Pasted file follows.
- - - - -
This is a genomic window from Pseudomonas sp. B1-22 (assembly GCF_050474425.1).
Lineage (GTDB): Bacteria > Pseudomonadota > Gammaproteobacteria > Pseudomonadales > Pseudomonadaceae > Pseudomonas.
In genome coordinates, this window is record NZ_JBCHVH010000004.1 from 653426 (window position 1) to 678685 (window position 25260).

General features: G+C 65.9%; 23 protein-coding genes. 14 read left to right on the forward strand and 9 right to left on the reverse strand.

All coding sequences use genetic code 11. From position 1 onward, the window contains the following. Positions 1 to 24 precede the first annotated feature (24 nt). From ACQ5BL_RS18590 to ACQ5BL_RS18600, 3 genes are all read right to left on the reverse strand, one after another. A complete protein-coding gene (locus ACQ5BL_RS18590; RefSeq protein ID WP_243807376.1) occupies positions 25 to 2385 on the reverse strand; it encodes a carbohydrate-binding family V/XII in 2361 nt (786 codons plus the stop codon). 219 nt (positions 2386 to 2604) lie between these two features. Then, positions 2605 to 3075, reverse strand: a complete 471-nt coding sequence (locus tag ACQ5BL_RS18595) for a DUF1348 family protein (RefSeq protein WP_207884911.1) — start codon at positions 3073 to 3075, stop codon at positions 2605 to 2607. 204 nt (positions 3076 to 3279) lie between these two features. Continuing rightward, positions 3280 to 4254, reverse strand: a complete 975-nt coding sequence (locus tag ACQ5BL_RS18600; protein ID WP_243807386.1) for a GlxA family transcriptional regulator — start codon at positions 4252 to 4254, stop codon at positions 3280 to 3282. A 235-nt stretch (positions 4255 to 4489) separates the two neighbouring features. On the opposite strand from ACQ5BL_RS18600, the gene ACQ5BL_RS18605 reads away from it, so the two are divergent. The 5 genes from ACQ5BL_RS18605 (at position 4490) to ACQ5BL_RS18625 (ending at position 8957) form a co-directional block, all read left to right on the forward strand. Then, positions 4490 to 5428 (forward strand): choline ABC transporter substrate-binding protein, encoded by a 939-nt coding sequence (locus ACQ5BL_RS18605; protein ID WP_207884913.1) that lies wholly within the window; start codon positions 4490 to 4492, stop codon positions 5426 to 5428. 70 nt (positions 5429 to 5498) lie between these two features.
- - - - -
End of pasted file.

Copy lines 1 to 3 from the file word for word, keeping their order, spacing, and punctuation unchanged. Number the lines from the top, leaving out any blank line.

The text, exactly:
This is a genomic window from Pseudomonas sp. B1-22 (assembly GCF_050474425.1).
Lineage (GTDB): Bacteria > Pseudomonadota > Gammaproteobacteria > Pseudomonadales > Pseudomonadaceae > Pseudomonas.
In genome coordinates, this window is record NZ_JBCHVH010000004.1 from 653426 (window position 1) to 678685 (window position 25260).